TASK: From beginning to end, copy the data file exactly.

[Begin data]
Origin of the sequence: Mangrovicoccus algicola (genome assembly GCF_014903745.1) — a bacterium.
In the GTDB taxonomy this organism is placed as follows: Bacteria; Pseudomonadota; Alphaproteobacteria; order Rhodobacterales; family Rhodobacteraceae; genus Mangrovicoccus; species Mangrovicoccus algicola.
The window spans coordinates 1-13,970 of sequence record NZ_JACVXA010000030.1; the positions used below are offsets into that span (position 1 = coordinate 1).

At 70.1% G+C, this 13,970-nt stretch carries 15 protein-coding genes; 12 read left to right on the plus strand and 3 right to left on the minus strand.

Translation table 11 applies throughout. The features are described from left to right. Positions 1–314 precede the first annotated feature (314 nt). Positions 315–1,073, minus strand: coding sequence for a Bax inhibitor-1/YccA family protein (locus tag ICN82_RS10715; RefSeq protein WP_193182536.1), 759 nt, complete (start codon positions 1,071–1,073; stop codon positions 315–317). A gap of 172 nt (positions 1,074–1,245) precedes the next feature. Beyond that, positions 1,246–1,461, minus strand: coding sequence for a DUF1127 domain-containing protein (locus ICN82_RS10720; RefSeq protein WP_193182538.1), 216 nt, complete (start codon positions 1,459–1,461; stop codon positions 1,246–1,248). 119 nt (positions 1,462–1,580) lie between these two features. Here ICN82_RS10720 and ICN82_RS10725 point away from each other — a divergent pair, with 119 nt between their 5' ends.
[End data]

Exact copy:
Origin of the sequence: Mangrovicoccus algicola (genome assembly GCF_014903745.1) — a bacterium.
In the GTDB taxonomy this organism is placed as follows: Bacteria; Pseudomonadota; Alphaproteobacteria; order Rhodobacterales; family Rhodobacteraceae; genus Mangrovicoccus; species Mangrovicoccus algicola.
The window spans coordinates 1-13,970 of sequence record NZ_JACVXA010000030.1; the positions used below are offsets into that span (position 1 = coordinate 1).

At 70.1% G+C, this 13,970-nt stretch carries 15 protein-coding genes; 12 read left to right on the plus strand and 3 right to left on the minus strand.

Translation table 11 applies throughout. The features are described from left to right. Positions 1–314 precede the first annotated feature (314 nt). Positions 315–1,073, minus strand: coding sequence for a Bax inhibitor-1/YccA family protein (locus tag ICN82_RS10715; RefSeq protein WP_193182536.1), 759 nt, complete (start codon positions 1,071–1,073; stop codon positions 315–317). A gap of 172 nt (positions 1,074–1,245) precedes the next feature. Beyond that, positions 1,246–1,461, minus strand: coding sequence for a DUF1127 domain-containing protein (locus ICN82_RS10720; RefSeq protein WP_193182538.1), 216 nt, complete (start codon positions 1,459–1,461; stop codon positions 1,246–1,248). 119 nt (positions 1,462–1,580) lie between these two features. Here ICN82_RS10720 and ICN82_RS10725 point away from each other — a divergent pair, with 119 nt between their 5' ends.